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According to one financial expert, millions of UK households, who are currently coping thanks to low interest rates, could face financial oblivion when rates rise.
Economist Danny Gabay, a former Bank of England expert, warned that "zombie households" in which families have taken out loans well beyond their means are heading for disaster when rates inevitably increase.
Financial experts across the board have echoed Mr Gabay's comments with one claiming that many British householders are "living in a fool's paradise", according to the Daily Mail.
Recent figures from the Council of Mortgage Lenders suggest that almost three million could run into financial difficulties if interest rates rise by two per cent.
Even as interest rates stand, almost 1.3 million homeowners are only just managing to keep up mortgage payments that swallow more than 35 per cent of their take-home income.
Mr Gabay said: "It is an extraordinary position to be in. Fixing government finances is important but is only part of the problem. The other, larger part, is fixing household finances, where in fact the crisis began.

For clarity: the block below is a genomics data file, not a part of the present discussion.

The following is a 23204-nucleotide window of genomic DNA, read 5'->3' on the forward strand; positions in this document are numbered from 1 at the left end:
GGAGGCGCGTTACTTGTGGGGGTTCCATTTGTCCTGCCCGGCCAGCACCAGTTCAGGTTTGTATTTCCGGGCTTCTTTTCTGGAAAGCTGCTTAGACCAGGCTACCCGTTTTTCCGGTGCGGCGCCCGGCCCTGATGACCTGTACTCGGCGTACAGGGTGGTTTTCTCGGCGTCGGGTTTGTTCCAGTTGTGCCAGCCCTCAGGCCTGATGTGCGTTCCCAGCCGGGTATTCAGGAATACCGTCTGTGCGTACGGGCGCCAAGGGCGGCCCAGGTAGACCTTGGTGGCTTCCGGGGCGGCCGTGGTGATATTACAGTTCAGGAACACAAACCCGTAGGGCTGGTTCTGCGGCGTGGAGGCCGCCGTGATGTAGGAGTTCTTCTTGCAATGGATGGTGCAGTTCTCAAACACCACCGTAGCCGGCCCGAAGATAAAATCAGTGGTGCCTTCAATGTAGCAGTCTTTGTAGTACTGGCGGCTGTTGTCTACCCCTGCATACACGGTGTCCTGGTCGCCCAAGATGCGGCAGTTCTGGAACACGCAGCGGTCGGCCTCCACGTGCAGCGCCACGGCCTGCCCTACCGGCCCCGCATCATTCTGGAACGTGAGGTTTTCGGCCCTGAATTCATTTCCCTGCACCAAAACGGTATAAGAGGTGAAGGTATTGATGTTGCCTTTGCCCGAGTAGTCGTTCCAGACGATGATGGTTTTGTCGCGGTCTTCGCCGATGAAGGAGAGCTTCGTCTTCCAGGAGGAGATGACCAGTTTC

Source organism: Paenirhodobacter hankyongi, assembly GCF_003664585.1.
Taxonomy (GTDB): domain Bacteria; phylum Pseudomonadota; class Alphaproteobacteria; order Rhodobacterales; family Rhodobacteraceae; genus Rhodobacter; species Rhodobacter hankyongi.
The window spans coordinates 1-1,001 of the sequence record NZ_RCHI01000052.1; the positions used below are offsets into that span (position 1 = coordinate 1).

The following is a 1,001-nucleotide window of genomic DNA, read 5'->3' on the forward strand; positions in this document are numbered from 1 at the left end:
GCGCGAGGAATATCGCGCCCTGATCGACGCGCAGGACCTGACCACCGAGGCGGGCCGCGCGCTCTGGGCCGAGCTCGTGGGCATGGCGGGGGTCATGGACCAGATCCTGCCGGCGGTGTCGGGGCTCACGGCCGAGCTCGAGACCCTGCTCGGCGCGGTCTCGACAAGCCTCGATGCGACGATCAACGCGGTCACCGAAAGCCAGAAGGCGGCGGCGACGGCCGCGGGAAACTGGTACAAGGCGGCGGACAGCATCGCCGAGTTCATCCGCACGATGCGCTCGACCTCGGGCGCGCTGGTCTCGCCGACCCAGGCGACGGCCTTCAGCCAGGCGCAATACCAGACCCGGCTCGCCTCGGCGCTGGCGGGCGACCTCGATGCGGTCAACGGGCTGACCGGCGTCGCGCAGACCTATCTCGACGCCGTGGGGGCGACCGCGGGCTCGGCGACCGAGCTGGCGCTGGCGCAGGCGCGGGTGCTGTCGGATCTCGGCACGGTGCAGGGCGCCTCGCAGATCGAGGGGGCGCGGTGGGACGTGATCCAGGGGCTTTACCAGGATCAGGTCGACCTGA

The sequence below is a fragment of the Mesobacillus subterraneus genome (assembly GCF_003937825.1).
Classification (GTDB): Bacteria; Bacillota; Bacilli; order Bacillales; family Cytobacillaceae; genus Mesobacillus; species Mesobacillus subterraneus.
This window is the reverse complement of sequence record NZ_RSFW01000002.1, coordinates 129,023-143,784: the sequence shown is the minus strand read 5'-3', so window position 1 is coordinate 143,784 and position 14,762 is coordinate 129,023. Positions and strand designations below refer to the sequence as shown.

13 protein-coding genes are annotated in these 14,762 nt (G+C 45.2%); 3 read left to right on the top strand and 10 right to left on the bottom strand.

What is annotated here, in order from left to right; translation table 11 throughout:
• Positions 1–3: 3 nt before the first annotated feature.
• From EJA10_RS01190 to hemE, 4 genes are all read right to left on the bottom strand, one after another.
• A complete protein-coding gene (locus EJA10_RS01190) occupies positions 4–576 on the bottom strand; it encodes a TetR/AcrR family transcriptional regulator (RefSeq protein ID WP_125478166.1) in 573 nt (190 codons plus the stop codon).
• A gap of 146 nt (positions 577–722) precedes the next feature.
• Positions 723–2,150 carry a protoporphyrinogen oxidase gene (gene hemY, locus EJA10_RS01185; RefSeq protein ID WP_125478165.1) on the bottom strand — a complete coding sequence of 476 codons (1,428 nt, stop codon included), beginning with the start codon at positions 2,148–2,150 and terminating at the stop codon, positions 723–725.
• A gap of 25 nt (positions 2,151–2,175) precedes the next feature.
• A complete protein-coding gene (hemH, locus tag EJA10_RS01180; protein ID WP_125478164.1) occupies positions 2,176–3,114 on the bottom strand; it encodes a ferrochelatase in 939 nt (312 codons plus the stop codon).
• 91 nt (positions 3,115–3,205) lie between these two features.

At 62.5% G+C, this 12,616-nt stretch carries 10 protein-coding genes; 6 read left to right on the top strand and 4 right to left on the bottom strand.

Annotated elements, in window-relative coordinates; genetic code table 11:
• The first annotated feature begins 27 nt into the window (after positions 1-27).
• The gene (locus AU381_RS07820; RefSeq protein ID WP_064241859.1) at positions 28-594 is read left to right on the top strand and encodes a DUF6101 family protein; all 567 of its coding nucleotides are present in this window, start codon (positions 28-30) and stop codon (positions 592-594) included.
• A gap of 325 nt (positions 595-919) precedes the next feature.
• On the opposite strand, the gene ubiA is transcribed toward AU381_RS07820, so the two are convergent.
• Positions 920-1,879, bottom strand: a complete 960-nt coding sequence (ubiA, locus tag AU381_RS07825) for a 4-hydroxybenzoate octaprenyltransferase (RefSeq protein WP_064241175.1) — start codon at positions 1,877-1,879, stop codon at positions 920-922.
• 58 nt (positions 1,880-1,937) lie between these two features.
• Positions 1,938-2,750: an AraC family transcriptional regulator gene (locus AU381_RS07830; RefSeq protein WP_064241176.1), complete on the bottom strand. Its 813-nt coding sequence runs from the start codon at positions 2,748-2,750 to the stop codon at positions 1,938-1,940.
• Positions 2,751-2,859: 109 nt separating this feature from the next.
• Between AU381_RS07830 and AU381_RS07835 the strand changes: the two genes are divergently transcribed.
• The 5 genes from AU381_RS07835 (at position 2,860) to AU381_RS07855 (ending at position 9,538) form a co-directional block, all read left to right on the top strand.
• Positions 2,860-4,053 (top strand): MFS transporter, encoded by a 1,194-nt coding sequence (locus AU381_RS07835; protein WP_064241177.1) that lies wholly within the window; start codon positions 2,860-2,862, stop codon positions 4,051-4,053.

"It is very politically convenient to believe that the crisis was caused by greedy bankers but nobody made people take out mortgages of five times their income. Lots and lots of people borrowed too much."
Though most agree that rates cannot continue at their current level, the Bank of England is not expecting to raise them for at least another year.
But Mr Gabay's paper, published yesterday, suggested that the current rates mean many banks are avoiding the potentially bad loans already on their books and urged the Government to set up a "bad bank" to buy up the troublesome mortgages.
"We are in a situation that I am very worried about. Too much money has been lent against assets which have fallen in value but those losses have not yet been fully recognised. We are being kept alive on a near-zero interest rate drip and we can't move forward."
Are you a homeowner worried about coping when interest rates rise? And do you agree the banks should tackle the problem of bad loans? Leave your comments below...